Industrialisation came late to Heerlen and almost without warning, even though the abundance of black gold under the ground was known. Around the turn of the century mining concessions were awarded, collieries opened and thousands of workers from near and far poured in to the area to take advantage of the burgeoning employment opportunities. The infrastructure to cope with the new influx was slow to follow. In the early years, inadequate housing and a disparate population helped fuel an increase in crime, drunkenness and moral decay. Between 1914 and 1938, the population of Heerlen exploded from 6,646 to 50,581, the greatest surge occurring between 1909 and 1920. This level of industrialisation led to a growing politicisation amongst the workforce, seen as a challenge by the deeply conservative, devoutly Catholic leaders who held sway in Limburg. There was an implicit understanding between the church and the mine-owners to stem the socialist tide. New housing estates, or colonies as they were known, were developed around the church, part paid for by the mines. At work, mineworkers who openly championed socialist or communist ideals received short shrift from management and were threatened with dismissal and, in turn, the loss of their home.
Nevertheless, it was against this background of industrial development that Heerlen flourished. Its civic wealth and pride was reflected in modernist buildings, such as the Glaspaleis (Glass Palace), designed by one of the Netherlands leading architects of the age, Frits Peutz. The Bauhaus construction was commissioned in 1935 for use as a department store (Schunck). It now serves as a centre for arts and culture in Heerlen and is widely recognised throughout the Netherlands as being one of the defining buildings of its era.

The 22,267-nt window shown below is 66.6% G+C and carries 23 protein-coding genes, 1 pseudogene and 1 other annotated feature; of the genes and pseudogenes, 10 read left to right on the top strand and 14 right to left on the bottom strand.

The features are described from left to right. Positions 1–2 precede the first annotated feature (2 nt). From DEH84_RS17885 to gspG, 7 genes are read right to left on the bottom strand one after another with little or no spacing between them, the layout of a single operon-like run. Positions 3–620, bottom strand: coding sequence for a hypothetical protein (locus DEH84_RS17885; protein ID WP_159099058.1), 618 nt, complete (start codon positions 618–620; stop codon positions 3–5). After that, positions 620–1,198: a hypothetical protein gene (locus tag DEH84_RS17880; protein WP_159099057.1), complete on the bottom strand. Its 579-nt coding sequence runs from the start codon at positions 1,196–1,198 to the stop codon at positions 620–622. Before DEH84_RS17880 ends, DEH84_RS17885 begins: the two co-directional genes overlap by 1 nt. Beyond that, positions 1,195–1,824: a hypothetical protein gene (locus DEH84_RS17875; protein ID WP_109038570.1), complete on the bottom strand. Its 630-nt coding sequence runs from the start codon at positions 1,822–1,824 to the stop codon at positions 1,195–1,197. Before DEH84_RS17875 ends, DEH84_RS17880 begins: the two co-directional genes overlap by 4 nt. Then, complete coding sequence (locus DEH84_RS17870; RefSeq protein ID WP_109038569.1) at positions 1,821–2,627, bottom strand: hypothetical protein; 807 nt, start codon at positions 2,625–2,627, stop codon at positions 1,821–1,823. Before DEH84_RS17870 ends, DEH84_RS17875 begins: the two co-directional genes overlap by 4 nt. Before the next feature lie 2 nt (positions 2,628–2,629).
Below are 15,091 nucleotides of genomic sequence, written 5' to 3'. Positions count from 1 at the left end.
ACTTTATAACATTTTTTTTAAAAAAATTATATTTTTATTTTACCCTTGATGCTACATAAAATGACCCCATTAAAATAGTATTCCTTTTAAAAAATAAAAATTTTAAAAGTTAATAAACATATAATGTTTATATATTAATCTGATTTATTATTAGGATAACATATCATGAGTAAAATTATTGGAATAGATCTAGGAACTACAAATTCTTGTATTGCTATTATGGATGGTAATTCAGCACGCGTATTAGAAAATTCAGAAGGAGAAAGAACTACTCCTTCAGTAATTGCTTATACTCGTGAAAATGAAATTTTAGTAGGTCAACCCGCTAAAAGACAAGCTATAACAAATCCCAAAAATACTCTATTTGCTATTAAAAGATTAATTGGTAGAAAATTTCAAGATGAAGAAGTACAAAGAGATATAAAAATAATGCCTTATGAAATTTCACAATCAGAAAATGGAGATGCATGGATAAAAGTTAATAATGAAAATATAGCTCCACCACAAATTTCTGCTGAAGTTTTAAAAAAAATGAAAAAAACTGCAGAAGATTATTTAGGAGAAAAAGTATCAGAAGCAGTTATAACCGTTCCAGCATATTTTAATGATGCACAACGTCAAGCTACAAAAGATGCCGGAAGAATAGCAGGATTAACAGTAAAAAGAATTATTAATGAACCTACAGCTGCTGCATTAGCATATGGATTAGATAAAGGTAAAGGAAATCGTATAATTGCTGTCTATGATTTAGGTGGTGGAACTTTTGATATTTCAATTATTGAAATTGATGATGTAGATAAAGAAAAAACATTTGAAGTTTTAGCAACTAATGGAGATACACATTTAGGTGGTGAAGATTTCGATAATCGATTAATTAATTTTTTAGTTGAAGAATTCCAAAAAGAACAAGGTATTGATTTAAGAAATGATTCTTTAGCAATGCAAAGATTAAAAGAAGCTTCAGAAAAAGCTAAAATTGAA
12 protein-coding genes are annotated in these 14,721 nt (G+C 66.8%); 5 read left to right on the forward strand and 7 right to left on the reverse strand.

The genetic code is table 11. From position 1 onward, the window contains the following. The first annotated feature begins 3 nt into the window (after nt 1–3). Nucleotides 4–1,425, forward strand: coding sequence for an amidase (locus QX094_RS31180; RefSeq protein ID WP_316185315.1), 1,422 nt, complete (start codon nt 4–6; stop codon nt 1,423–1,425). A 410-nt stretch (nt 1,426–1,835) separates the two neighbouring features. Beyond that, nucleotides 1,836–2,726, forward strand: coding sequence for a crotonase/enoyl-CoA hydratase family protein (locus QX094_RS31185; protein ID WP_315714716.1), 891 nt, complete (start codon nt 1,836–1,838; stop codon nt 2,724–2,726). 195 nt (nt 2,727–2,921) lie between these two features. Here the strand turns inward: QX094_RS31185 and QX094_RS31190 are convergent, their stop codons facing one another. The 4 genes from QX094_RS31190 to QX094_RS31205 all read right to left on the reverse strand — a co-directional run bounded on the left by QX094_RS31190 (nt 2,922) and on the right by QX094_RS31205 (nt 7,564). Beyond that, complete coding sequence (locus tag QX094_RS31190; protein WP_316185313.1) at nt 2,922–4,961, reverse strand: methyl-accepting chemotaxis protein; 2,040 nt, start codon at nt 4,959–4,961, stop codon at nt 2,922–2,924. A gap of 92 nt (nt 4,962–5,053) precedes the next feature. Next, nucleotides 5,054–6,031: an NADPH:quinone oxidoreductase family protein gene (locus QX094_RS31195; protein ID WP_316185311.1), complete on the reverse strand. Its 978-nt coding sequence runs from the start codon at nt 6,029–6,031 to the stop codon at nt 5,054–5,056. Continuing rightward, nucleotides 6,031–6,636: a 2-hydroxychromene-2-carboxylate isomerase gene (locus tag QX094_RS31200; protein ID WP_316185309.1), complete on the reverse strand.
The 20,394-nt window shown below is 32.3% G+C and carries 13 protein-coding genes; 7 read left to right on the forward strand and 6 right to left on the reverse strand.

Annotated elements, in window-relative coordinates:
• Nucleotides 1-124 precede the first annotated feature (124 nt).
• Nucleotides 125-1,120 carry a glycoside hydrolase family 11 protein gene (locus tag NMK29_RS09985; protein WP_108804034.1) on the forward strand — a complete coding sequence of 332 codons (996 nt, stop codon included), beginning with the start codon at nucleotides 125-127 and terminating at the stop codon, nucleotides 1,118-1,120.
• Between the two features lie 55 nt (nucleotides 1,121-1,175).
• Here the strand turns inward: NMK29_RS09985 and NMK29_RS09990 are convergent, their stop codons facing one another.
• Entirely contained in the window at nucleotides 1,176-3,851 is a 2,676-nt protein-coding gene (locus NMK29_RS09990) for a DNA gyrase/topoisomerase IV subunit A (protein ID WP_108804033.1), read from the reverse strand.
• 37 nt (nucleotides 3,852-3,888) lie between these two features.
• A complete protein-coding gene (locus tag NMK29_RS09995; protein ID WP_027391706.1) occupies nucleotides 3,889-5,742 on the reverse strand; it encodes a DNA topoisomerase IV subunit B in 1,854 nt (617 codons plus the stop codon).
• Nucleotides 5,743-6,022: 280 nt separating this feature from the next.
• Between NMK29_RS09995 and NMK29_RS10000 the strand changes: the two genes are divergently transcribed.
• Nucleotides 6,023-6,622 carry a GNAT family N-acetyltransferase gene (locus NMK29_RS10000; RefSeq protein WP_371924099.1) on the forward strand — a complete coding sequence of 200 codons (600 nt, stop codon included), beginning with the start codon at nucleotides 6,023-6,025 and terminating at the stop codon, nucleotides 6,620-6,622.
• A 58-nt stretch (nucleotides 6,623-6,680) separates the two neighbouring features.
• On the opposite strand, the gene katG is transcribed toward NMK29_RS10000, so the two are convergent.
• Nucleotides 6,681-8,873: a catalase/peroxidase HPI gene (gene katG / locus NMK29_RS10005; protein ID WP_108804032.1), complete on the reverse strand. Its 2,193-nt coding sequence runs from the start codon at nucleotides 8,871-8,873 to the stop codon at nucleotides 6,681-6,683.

Successive generations of Dohmens bettered themselves too: great-grandfather Hub, the fourth in a family of seven, found work underground like many of his cohorts around the turn of the century. Thanks to good schooling, his son, Jozef - one of eight children - eventually ended up working in the offices of the Dutch state mines in Heerlen. Joep’s father, Hub (b. 1923), was destined for an academic career, but his formative years were affected by the Second World War and he later found a vocation working in a senior position for the town council.
The war years had a profound effect on Heerlen. German troops entered the town on 10 May 1940. The mines were seized and coal production siphoned off to boost the Nazi war machine. The municipality’s democratically elected council was stripped of its powers and replaced by an administration rubber-stamped by the occupying forces. The post of burgemeester during the years of occupation was held by Marcel van Grunsven, who had functioned as Heerlen’s mayor since 1926. This was unusual because most pre-war mayors in the Netherlands, either resigned or were deposed after the invasion. In De Geur van Kolen, van Grunsven is painted as a compliant burgemeester. On the one hand, Heerlen had its collaborators and Nazi-sympathisers and on the other, there were those that offered resistance, both active and passive. In any one street there may have been families offering hideaways to Jews and other oppressed minorities, whilst a few doors further along others would be openly encouraging the German war effort. What should also be remembered is that many families in the region were the product of intermarriage between Germans and Dutch, so loyalties would have been divided. The allegations against mayor van Grunsven are that he cooperated too closely with the Germans and openly mixed in social circles frequented by protagonists of the Nazi regime. One charge, for example, is that he deployed municipal workers to construct sniper holes for the Germans when the Allied forces were advancing on the town. Dohmen quotes many other examples of purported collusion, both factual and anecdotal. Nevertheless, after the war van Grunsven was given nothing more than a light rap on the knuckles and continued as mayor of Heerlen until 1961.